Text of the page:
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SEO: Beware of the dark side

Lamont Wood | June 1, 2011
Search engine optimization offers benefits for those who understand its nuances and dangers for those who don't.

Being at the top of a search engine results page can mean the difference between business success and failure. So, what would you do to ensure a listing there?

SEO

Absolutely anything?

If so, you could be walking into a minefield.

Search engine optimization (known as SEO) involves actions intended to get your page listed higher on a search engine results page. In the past 15 years, SEO has evolved into a complex art, one that is now the foundation of many businesses.

The problem is that there are ways of trying to improve your standing that are considered legitimate by the search engine companies like Google, but there are also methods that can get you into trouble. Google (which receives 90% of the world's search engine traffic, according to StatCounter, and 65.4% of the U.S. market, according to comScore) does not appreciate being gamed -- and will retaliate.

Just ask $17 billion retailer J.C. Penney, which got caught using black-hat (i.e., illegitimate) methods to boost its search results during the 2010 holiday shopping season. Penney was accused of taking part in a so-called link scheme, probably the most complicated black-hat SEO technique.

"Our high [search engine result] rankings were pushed down," Darcie Brossart, Penney's vice president of communications in Plano, Texas, confirmed concerning the sanctions Google imposed. "We have terminated our relationship with our former natural SEO firm. We don't know how it happened. We did not authorize it, and we were not involved."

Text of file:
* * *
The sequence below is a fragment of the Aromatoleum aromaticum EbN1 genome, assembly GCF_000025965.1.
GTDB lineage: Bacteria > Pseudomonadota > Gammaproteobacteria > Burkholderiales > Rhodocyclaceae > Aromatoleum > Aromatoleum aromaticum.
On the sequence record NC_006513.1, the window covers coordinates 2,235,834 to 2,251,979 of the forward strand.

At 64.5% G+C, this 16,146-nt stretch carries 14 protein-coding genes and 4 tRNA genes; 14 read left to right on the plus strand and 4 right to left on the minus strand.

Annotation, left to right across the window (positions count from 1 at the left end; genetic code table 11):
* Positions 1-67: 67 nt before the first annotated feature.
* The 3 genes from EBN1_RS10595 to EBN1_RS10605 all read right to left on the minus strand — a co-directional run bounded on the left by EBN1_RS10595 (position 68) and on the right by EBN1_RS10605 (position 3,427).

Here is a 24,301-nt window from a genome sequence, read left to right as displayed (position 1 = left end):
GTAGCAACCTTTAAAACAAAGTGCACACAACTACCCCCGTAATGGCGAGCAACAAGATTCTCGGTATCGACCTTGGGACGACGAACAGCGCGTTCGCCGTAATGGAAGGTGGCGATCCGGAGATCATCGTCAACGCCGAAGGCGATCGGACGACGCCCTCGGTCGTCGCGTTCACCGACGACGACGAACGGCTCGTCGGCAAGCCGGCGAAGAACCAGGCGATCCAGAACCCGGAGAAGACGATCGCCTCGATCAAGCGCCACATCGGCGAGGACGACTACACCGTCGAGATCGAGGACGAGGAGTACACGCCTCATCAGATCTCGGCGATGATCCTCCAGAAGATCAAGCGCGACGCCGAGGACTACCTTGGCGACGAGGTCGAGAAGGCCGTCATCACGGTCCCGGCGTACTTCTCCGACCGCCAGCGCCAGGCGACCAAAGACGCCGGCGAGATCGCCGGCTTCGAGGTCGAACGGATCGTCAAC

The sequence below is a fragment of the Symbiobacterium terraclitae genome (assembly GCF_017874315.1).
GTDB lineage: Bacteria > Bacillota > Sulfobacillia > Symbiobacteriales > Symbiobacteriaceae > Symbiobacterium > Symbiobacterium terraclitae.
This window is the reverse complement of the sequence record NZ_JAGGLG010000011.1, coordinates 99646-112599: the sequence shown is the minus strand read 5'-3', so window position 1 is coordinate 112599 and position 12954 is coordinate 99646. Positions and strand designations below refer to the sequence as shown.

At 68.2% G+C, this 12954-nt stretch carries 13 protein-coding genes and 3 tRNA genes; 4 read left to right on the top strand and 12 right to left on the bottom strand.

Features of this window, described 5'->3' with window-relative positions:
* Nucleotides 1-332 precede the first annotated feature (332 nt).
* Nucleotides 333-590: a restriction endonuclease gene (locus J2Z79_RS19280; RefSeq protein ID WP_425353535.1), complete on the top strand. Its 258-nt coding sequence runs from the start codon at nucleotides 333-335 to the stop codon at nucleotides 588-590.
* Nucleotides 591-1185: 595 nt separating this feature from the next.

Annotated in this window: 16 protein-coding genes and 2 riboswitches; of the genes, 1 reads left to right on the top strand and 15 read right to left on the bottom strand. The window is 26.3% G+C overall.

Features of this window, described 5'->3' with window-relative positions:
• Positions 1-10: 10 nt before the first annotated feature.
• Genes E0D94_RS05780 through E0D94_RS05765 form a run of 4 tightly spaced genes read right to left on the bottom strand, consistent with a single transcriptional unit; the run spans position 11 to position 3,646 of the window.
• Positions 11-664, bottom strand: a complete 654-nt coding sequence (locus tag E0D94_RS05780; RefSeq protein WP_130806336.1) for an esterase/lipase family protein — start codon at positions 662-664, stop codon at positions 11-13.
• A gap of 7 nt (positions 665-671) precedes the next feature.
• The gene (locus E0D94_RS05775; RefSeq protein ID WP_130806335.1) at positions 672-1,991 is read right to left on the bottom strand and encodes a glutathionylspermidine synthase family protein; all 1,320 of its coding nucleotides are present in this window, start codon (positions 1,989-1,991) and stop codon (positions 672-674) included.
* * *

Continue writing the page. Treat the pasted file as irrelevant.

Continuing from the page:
It's important to recognize if your SEO firm (or your in-house Web expert) is venturing too close to the edge of the black-hat cliff -- because if Google or other search engines find there is some hanky-panky happening, it's your site that will suffer. "I'm not saying everyone is doing it, but it's not unusual," says Vanessa Fox, former Google Search employee and author of Marketing in the Age of Google. "A company might hire an SEO firm without knowing a lot about SEO, or they might think it's not risky," she adds. (Google publishes advice for those considering hiring SEO firms.)

A good grounding in what the major search engines do and don't consider acceptable can help companies avoid these issues. What follows are some of the techniques that are considered legitimate -- and not so legitimate -- and how you can tell the difference.

But first, let's take a quick look at how Google ranks sites.

Google's secret sauce

 

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